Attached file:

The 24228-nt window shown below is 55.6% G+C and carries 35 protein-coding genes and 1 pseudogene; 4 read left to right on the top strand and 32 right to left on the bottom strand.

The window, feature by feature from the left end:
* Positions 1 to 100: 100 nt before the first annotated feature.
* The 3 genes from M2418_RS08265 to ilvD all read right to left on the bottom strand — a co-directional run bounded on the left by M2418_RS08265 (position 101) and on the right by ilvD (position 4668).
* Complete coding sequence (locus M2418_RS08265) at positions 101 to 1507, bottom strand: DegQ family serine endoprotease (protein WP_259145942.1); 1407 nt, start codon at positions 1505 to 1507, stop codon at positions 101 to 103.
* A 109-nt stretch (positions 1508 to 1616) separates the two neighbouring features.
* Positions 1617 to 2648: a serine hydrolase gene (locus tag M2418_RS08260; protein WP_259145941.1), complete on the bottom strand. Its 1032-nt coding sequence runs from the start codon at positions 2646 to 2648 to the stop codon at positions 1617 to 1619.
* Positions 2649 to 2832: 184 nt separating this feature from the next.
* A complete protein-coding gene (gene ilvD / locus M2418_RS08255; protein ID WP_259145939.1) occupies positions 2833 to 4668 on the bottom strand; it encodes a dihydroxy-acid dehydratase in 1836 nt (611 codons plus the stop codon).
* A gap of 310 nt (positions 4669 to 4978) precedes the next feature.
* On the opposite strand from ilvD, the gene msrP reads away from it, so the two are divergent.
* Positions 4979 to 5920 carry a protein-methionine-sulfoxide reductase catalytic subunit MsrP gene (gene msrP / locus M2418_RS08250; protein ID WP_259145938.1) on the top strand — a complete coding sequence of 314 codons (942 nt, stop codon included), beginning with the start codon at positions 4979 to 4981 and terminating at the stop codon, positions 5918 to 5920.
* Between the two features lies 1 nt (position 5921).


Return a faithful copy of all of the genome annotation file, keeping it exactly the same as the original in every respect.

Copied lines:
The 24228-nt window shown below is 55.6% G+C and carries 35 protein-coding genes and 1 pseudogene; 4 read left to right on the top strand and 32 right to left on the bottom strand.

The window, feature by feature from the left end:
* Positions 1 to 100: 100 nt before the first annotated feature.
* The 3 genes from M2418_RS08265 to ilvD all read right to left on the bottom strand — a co-directional run bounded on the left by M2418_RS08265 (position 101) and on the right by ilvD (position 4668).
* Complete coding sequence (locus M2418_RS08265) at positions 101 to 1507, bottom strand: DegQ family serine endoprotease (protein WP_259145942.1); 1407 nt, start codon at positions 1505 to 1507, stop codon at positions 101 to 103.
* A 109-nt stretch (positions 1508 to 1616) separates the two neighbouring features.
* Positions 1617 to 2648: a serine hydrolase gene (locus tag M2418_RS08260; protein WP_259145941.1), complete on the bottom strand. Its 1032-nt coding sequence runs from the start codon at positions 2646 to 2648 to the stop codon at positions 1617 to 1619.
* Positions 2649 to 2832: 184 nt separating this feature from the next.
* A complete protein-coding gene (gene ilvD / locus M2418_RS08255; protein ID WP_259145939.1) occupies positions 2833 to 4668 on the bottom strand; it encodes a dihydroxy-acid dehydratase in 1836 nt (611 codons plus the stop codon).
* A gap of 310 nt (positions 4669 to 4978) precedes the next feature.
* On the opposite strand from ilvD, the gene msrP reads away from it, so the two are divergent.
* Positions 4979 to 5920 carry a protein-methionine-sulfoxide reductase catalytic subunit MsrP gene (gene msrP / locus M2418_RS08250; protein ID WP_259145938.1) on the top strand — a complete coding sequence of 314 codons (942 nt, stop codon included), beginning with the start codon at positions 4979 to 4981 and terminating at the stop codon, positions 5918 to 5920.
* Between the two features lies 1 nt (position 5921).